Although the workshop will end at 5.00pm, if the weather is fine and the sunset is good there will be the option to stay a little longer!

Location and Content:

The layout of the programme will be decided two days in advance and according to weather conditions. After the indoor briefing, the day will start with a visit to the wildlife garden at Waterston House where there will be the opportunity to practice photographing close-up subjects and birds and to run through camera settings before heading further afield.

After lunch indoors, and weather permitting, we will drive the short distance to Aberlady Bay Local Nature Reserve to look for birds, mammals, close-ups of plants and landscape subjects. If the weather is unsettled then we shall walk the short distance to Gosford Park woods to look for birds, mammals and close-up details in nature. There is also a large ornamental lake in the park containing waterfowl, a heronry and occasionally kingfishers and good evidence of otters and badgers.

Throughout the day, guidance will be given on recognising the field signs of birds and particularly mammals, together with the fieldcraft skills required to approach them without causing any disturbance. Where appropriate, a demonstration will be given to show how to site and introduce an improvised hide using any available natural materials and camouflage. For those who want to learn more, then a full demonstration on a wider variety of propriety hides and materials that Laurie uses will be given back at the car park and towards the close of the workshop day.

What to bring:

There is no need for masses of equipment and we suggest that you only bring what you feel comfortable carrying for the whole day. We won’t be covering great distances and the pace throughout the day will be deliberately slow to ensure that we have time to pause, observe and assess the photographic potential of each interesting subject we encounter.

Apart from a Mirror-less, Bridge or Digital SLR (or film SLR) the following items would be useful (although not essential) are as follows:

Camera Instruction Manual.

Tripod and any means of triggering your camera remotely, such as a cable release.

Any close-up equipment, such as a macro lens, extension tubes or close-up filters.

A single long lens in the 300mm range or longer for photographing birds and any mammals.

Wide angle lens.

A polarising filter and any graduated neutral density graduated filters for landscapes.

Laurie will have a spare tripod, filters, close-up lenses, reflectors available should the need arise.

Do please dress according to the weather forecast and come prepared with waterproof footwear as we may occasionally encounter muddy conditions.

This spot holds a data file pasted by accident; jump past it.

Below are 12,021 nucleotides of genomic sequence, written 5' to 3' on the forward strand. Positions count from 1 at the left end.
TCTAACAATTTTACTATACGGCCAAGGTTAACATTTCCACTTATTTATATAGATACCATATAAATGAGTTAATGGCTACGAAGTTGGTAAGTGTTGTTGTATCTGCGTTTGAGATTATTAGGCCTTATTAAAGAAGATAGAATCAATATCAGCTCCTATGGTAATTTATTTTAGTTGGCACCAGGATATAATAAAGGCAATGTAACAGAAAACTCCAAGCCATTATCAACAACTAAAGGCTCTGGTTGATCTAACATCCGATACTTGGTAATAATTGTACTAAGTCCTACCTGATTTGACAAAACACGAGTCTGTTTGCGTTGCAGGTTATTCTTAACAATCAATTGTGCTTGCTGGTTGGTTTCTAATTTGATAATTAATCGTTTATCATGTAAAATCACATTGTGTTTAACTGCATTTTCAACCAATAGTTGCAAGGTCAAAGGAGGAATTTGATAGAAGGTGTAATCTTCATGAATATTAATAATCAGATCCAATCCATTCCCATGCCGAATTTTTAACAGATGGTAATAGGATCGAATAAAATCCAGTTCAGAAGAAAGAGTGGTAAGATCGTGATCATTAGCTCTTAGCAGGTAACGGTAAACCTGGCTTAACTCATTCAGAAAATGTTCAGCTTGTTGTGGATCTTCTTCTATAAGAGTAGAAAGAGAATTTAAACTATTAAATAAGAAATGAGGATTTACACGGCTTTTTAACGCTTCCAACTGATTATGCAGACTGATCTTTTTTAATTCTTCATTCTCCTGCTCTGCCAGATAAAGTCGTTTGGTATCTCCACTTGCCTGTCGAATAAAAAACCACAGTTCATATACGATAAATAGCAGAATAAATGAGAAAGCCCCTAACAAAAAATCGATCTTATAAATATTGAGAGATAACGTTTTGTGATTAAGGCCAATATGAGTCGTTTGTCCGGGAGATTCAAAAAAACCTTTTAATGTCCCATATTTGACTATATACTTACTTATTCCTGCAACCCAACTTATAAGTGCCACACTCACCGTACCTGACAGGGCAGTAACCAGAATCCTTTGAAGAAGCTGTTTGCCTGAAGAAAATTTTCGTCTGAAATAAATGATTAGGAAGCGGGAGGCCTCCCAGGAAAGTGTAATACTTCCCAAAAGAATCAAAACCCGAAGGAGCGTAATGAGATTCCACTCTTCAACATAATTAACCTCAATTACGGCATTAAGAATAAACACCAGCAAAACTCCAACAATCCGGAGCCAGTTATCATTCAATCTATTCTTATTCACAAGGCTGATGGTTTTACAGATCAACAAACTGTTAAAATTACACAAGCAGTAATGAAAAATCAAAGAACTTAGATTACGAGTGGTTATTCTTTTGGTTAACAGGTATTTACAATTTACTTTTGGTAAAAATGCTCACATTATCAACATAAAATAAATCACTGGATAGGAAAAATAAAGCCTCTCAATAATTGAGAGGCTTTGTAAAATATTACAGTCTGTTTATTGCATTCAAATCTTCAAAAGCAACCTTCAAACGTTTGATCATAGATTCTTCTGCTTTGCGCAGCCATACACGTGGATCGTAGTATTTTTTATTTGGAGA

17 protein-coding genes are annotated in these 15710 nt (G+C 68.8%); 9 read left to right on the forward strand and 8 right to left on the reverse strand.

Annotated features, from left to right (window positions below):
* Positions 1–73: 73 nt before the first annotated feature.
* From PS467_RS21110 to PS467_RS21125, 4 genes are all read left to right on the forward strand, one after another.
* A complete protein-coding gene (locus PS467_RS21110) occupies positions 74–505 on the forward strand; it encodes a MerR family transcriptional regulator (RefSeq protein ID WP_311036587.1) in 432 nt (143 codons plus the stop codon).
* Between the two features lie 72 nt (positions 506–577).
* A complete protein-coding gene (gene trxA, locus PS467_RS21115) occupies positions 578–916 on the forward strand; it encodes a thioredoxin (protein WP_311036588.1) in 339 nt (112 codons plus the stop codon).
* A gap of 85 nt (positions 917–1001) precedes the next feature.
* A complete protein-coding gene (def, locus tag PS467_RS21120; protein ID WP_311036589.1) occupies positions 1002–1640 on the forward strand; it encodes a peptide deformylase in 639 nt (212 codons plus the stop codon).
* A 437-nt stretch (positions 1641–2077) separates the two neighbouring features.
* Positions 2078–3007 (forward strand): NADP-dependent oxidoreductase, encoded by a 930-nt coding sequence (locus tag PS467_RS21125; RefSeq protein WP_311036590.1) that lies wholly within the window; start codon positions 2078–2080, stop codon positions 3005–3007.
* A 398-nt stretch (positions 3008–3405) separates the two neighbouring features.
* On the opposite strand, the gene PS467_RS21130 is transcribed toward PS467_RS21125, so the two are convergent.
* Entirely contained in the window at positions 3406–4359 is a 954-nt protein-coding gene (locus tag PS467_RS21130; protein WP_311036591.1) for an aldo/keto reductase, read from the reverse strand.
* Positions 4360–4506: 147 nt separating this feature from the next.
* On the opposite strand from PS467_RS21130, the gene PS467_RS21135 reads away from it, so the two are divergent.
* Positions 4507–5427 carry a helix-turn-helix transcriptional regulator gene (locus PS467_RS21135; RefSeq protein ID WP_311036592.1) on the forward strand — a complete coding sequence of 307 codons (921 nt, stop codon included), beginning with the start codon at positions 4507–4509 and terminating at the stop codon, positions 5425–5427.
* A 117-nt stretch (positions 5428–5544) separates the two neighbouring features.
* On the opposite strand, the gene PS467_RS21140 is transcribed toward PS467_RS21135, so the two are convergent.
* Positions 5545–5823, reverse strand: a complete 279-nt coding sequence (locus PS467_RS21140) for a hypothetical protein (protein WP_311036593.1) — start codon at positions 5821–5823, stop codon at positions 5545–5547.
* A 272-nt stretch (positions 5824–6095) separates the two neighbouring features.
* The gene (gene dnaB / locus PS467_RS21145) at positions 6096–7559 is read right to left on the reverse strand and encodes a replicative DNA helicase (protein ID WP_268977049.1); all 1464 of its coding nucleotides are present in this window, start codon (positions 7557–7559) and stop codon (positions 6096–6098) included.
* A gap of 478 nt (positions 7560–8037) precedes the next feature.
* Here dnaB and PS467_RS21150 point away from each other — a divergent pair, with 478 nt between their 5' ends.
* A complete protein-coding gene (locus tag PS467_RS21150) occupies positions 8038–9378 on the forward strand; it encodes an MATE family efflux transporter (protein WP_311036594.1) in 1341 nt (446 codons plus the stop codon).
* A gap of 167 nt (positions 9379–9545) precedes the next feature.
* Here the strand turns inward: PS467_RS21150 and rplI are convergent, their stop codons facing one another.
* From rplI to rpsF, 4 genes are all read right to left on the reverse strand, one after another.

Please also bring a packed lunch. Hot drinks will be provided at the Centre.

Cost & Payment Details:

The price of the workshop is £60.00 and £20.00 deposit is required two weeks in advance to secure a booking. A discount of £5.00 will be given for SOC members.

Cheques made payable to ‘Laurie Campbell Photography’ and sent to the following address please:

Hestia
Paxton
Near Berwick-upon-Tweed
TD15 1TE

Tel:01289 386 736

Mobile: 07825 655 202

Alternatively, we accept PayPal and our email address for this is: laurie@lauriecampbell.com

The balance of the fee will be collected on the day of the workshop. Do please feel free to use any of the above contact details should you have any queries about the workshop and before making a decision to book.

 

Laurie Campbell Workshop now £40

Dear camera club member,

I am writing with news of a photography workshop at the Scottish Deer Centre with Laurie Campbell on the 2nd & 3rd of July from 9am – 4.30pm.

Tickets cost £50 now £40. (There is a coffee shop on site to purchase refreshments in your lunch time).

Ten places are available per day workshop. This is to guarantee one -to-one tuition with Laurie Campbell. Also you will get special close encounters with the animals during this workshop. This includes going in to the animal enclosures to get great close up shots of the wildlife.

There are 14 species of deer, wolves, wild cat, fox and birds of prey housed at the Scottish Deer Centre.

I enclose a poster advertising the event. I would be most obliged if you could circulate it to your members.

If you would like more details or to purchase a ticket please call myself on 01337 810391.

Yours sincerely,

Yvonne Dallas
Senior Ranger